Passport by Sophia Glock
Genre: Young Adult Graphic Novel Memoir
Publishing Date: November 16, 2021
An unforgettable graphic memoir by debut talent Sophia Glock reveals her discovery as a teenager that her parents are agents working for the CIA
Young Sophia has lived in so many different countries, she can barely keep count. Stationed now with her family in Central America because of her parents’ work, Sophia feels displaced as an American living abroad, when she has hardly spent any of her life in America.
Everything changes when she reads a letter she was never meant to see and uncovers her parents’ secret. They are not who they say they are. They are working for the CIA. As Sophia tries to make sense of this news, and the web of lies surrounding her, she begins to question everything. The impact that this has on Sophia’s emerging sense of self and understanding of the world makes for a page-turning exploration of lies and double lives.
In the hands of this extraordinary graphic storyteller, this astonishing true story bursts to life.
Thoughts and Themes: I really enjoy memoirs that are told in graphic novel format as I think you get a different way of story telling in this form. I really enjoyed getting this story told in this format as it lent itself well to the graphic novel.
Characters: I really liked all of the characters that you get to meet in this whole book. I loved how so many of the people that Sophia meets look the same throughout the book. I thought that them all looking the same was great because Sophia never really attached to anyone. The characters that were more distinct were the people that Sophia allowed herself to get close with.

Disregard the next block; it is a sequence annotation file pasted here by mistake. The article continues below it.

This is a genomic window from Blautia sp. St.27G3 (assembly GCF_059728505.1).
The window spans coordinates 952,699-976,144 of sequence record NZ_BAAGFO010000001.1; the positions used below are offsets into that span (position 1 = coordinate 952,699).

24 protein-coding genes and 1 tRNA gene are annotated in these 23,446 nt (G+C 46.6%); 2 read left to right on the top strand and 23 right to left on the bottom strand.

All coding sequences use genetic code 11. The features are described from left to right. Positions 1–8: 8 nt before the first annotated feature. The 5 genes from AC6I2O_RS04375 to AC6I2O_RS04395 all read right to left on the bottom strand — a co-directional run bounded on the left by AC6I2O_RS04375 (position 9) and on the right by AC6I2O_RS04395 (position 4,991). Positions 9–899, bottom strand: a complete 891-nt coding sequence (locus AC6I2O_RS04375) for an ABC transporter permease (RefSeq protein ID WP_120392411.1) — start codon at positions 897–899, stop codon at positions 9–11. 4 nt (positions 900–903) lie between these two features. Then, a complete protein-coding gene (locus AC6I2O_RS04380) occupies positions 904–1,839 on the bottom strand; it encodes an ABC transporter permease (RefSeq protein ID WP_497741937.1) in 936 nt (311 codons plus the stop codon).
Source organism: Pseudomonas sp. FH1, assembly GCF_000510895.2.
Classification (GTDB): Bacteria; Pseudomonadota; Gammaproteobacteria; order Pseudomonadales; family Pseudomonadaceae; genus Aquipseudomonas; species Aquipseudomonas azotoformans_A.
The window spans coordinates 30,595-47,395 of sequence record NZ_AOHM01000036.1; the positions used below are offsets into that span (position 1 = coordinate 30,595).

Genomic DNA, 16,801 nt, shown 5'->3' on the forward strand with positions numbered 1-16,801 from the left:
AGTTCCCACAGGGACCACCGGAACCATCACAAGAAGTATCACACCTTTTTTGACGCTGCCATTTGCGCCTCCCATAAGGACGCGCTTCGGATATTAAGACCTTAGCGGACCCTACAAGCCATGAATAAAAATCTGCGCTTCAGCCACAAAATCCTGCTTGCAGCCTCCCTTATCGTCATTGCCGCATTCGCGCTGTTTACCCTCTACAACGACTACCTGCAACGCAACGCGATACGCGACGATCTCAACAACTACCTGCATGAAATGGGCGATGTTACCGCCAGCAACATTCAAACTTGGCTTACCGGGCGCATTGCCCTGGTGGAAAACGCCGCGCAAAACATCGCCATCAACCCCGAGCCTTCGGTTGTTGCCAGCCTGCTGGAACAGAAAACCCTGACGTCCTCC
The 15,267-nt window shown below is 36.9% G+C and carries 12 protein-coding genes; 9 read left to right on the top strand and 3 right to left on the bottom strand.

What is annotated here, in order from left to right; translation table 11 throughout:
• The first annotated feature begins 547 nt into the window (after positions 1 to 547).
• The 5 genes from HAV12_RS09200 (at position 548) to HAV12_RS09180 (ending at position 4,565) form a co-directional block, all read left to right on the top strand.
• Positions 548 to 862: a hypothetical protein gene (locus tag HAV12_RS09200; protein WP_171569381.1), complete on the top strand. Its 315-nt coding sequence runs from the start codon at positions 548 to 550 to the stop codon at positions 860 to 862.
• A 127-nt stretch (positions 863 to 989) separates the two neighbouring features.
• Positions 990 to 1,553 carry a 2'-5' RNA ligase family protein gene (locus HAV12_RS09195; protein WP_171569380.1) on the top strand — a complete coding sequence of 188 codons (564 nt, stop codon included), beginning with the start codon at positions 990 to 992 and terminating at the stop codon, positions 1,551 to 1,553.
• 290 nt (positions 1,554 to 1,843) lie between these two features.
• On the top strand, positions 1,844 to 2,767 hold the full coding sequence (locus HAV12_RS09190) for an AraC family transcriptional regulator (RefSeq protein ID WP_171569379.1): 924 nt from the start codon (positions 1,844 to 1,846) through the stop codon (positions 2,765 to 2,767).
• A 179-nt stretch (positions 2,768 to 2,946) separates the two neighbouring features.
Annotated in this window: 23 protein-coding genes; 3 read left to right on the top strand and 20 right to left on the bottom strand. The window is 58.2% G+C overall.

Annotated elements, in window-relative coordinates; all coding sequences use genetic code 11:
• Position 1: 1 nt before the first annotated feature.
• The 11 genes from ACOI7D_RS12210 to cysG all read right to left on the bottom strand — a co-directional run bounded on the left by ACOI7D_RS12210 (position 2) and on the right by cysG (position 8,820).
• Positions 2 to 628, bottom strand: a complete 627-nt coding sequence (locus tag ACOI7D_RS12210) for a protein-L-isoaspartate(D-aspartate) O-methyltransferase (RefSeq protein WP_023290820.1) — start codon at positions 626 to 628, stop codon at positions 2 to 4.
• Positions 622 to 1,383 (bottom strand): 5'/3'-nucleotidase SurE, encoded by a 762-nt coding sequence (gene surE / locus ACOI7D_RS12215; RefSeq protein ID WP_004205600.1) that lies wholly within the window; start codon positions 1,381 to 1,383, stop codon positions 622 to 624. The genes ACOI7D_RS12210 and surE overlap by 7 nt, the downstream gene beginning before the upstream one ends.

Writing Style and art style: I loved the art style of this story as all of the colors were muted and I think this added to the story that this book was trying to tell. I liked the way the characters were drawn and how there was distinctions between each of the people depending on their relationship with Sophia as well as their ages.
I really loved how this story wasn’t just about Sophia’s parents being CIA agents but more so about her being a teenager and a coming of age story. I liked that there was no clear distinction between what was happening in the past and what was the present, I think this really added to the story because of how confusing it all was to a young Sophia.
Sophia’s comics and cartoons have been published in The New Yorker, Buzzfeed, Narratively, MUTHA Magazine, and Time Out New York. Her work has also been featured in various anthologies including, Ink Brick, Suspect Device, Quarter Moon, DIGESTATE, Rabid Rabbit, and Kilgore Quarterly. Her collection of comics Born, Not Raised was selected to be included in The Society of Illustrators Cartoon and Comics Art Annual 2016 and her short comic The Secrets in My Mother’s Nightstand was
shortlisted for The Cartoonist Studio Prize for Best Web Comic of the Year in 2016.
In 2008 she was a recipient of a Xeric Foundation Grant for her comic, The Deformitory. She is also the author of The Lettuce Girl, SemiSolid, Over Ripe and Passport: Fig. You can pick up her mini comics at indie-friendly stores across the country, or from Bird Cage Bottom Books.